My name is Ali Golds and I am the MD of Operation Enterprise www.operation-enterprise.com and The Juno Project www.thejunoproject.com
I am a serial entrepreneur, having run 5 businesses since 2000, and have also had my fair share of ups and downs – including losing my business, house, car and job when my marriage broke up in 2005, as well as a spell in a women’s refuge in 2009.
I left school at 16 with few qualifications, and returned to education twice in the intervening years, to study for an HND in Business and Finance Management and then a Postgraduate Certificate in Education in 2008-09 which led to me teaching Business and Management for two years, before I returned to entrepreneurship.
I found out when studying to become a lecturer that I am dyspraxic and dyscalulic, which explained my dismal school examination results and phobia of Mathematics – and allowed me to finally be proud of how much I have achieved academically, rather than ashamed of the fact that I saw myself as – and had been told over the years that I was – an educational failure.
I have the best job in the world working with budding students and particularly, female entrepreneurs; and my passion is developing start ups and the skills of their founders, to achieve economic viability and, ultimately, their dreams – whatever they may be.
I also speak about my journey, both as an entrepreneur and a single mum/survivor of childhood and adult abuse www.aligolds.com
What has been your biggest challenge?
My biggest challenge to date, in terms of my business career, has been juggling my family commitments. When I became a single mum in 2005, I decided to set up my first business on my own a year later – purely because work and childcare were so difficult to get right. It was incredibly stressful, and I found myself physically pulling my hair out on occasion. There was also no holiday provision in my area, unless your child was sporty (which mine wasn’t) or you were only working from 10-12 (which I wasn’t!). I also have no family to rely on, so had no outside support from anyone either.
Even though my youngest son is now 15, childcare is still an issue. He doesn’t need a childminder of course but I still need to be aware of his needs – and the fact that he is on his own – when I am asked to attend meetings hundreds of miles away, or invited to late night events.
Turning them down is difficult, and I am sure not always the best thing for my businesses but my son comes, very firmly, first.
This has meant that my businesses have developed more slowly than they might otherwise, which I see as a good thing as it has enabled me to really seek out what they should be doing and establish them as reliable, and high quality, leaders in their field.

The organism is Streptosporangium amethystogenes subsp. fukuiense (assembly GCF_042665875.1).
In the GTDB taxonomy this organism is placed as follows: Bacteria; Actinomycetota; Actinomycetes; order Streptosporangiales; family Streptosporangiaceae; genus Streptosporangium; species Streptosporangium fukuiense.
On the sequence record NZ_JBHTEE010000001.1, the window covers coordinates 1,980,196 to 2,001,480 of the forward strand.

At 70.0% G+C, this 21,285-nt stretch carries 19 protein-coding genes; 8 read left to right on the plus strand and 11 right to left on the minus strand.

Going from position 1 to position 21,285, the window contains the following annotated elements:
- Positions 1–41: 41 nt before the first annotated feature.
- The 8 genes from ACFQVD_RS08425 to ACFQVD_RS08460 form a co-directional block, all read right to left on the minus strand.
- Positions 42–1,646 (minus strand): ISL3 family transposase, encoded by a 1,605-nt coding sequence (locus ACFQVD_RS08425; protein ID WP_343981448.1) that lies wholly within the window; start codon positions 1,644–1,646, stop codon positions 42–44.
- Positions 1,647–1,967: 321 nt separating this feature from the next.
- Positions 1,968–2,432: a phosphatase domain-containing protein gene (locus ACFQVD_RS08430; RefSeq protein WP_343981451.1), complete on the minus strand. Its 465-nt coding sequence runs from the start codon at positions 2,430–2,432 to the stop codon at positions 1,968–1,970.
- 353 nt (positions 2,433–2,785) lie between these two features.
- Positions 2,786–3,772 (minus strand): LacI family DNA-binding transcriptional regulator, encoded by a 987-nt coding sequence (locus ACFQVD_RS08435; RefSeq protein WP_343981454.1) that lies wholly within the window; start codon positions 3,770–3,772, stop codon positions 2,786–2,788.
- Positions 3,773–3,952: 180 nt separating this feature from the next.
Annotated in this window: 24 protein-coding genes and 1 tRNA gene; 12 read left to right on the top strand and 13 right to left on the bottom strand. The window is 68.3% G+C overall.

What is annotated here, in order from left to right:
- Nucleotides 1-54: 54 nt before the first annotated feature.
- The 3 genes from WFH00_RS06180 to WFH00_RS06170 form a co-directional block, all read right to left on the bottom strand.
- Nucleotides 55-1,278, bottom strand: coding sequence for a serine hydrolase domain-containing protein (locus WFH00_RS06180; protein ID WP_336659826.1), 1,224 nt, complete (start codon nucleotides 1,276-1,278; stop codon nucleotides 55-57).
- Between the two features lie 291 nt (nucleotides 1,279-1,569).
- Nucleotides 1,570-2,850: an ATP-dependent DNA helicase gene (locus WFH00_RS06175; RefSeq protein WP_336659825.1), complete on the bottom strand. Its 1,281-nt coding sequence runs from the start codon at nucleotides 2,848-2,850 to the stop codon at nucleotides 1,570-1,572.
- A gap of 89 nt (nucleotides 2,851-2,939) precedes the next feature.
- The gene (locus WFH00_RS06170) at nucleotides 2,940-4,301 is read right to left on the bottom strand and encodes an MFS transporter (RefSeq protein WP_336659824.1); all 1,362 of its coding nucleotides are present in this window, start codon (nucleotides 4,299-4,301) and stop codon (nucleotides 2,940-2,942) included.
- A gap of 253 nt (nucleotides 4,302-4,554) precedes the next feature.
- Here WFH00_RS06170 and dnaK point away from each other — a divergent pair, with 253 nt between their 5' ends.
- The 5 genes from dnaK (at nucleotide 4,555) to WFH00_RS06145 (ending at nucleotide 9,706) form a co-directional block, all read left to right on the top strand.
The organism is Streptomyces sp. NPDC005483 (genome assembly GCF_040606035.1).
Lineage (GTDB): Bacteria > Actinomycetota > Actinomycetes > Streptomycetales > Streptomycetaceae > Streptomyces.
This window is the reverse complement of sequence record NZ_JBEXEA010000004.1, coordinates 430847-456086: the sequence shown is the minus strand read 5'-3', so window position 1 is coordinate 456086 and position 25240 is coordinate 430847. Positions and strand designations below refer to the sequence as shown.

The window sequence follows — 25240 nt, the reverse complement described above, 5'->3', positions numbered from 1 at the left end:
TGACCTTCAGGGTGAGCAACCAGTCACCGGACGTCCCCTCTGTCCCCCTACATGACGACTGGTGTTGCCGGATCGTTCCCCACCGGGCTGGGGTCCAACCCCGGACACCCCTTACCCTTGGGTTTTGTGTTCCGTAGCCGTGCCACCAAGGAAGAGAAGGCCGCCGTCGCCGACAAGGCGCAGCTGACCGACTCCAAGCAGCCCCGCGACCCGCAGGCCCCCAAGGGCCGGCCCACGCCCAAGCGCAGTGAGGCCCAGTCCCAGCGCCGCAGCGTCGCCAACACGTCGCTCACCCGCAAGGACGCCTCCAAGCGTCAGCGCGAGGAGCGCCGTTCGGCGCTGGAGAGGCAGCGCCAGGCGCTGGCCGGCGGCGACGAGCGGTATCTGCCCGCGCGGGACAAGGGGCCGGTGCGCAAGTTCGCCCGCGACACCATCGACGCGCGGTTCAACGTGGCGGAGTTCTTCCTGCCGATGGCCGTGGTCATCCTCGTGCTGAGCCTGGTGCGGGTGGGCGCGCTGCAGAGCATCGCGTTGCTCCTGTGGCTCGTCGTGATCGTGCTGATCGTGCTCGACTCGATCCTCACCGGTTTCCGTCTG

What’s been your greatest achievement personally?
Bringing up my family whilst battling through a very nasty marriage breakdown, and then supporting them – emotionally and financially – singlehandedly.
And coming through an episode of domestic abuse, which resulted in my going into a women’s refuge in 2009; but not letting it stop me achieve my goals.
In fact, it motivated me in no small part to set up The Juno Project, which works with women who want to set up their own businesses – particularly single mums who, I believe, demonstrate extraordinary entrepreneurial skills.
If you weren’t doing what you do, what would you be doing?
I can’t imagine not running a business, so I would probably be running an interiors shop (I have a passion for old houses and furniture) or a smallholding!
When I was young, I was incredibly musical; I played all sorts of instruments and sang. As a result I wanted to be a pop star.
I never quite made it but like to think that there may still be a chance….
Who has been your biggest inspiration?
I am inspired, without doubt, by my two sons – who always motivate me to be bigger and better.
I am also inspired on a daily basis by the entrepreneurs that I work with. Quite frankly, you cannot fail to be motivated and encouraged to achieve your dreams when working with young people who see nothing as a barrier, and only want to do their best for their futures.
I am very, very lucky.
What does the future hold for you?
Well, the future is always a vision of positivity for me.
Given that I control it, I always want to make it the best I can.
In terms of my businesses, I have great plans to take Operation Enterprise across the rest of the UK over the next 2 years and then internationally in the next 3-5. I want to reach as many student entrepreneurs as I can.
The Juno Project is the same; my passion is in working with women of all ages, particularly those who have had a rough start to life like me, and my dream is to empower single mums in all parts of the world – particularly those in areas where they are shunned – to achieve economic independence through the work we do here in the UK.
Given my interest in the subject, I am currently writing a book for single mums who want to run their own businesses, which is full of case studies, hints and tips and lots of nuggets of start up information.
I hope that this will be the first of many books – I love to write!
And for me personally? I am still working towards my goal of providing financial and housing stability for my kids, having lost everything when my marriage broke down in 2005, so once I have achieved that I want to look at setting up a range of other businesses – including some female only projects.
I can’t ever see me stopping and settling, and my sons joke that I will take my last breaths in a business meeting.
I’ve realised that my life is a mission to improve the lives and prospects of others, and I won’t stop until I’ve achieved that – however long it takes.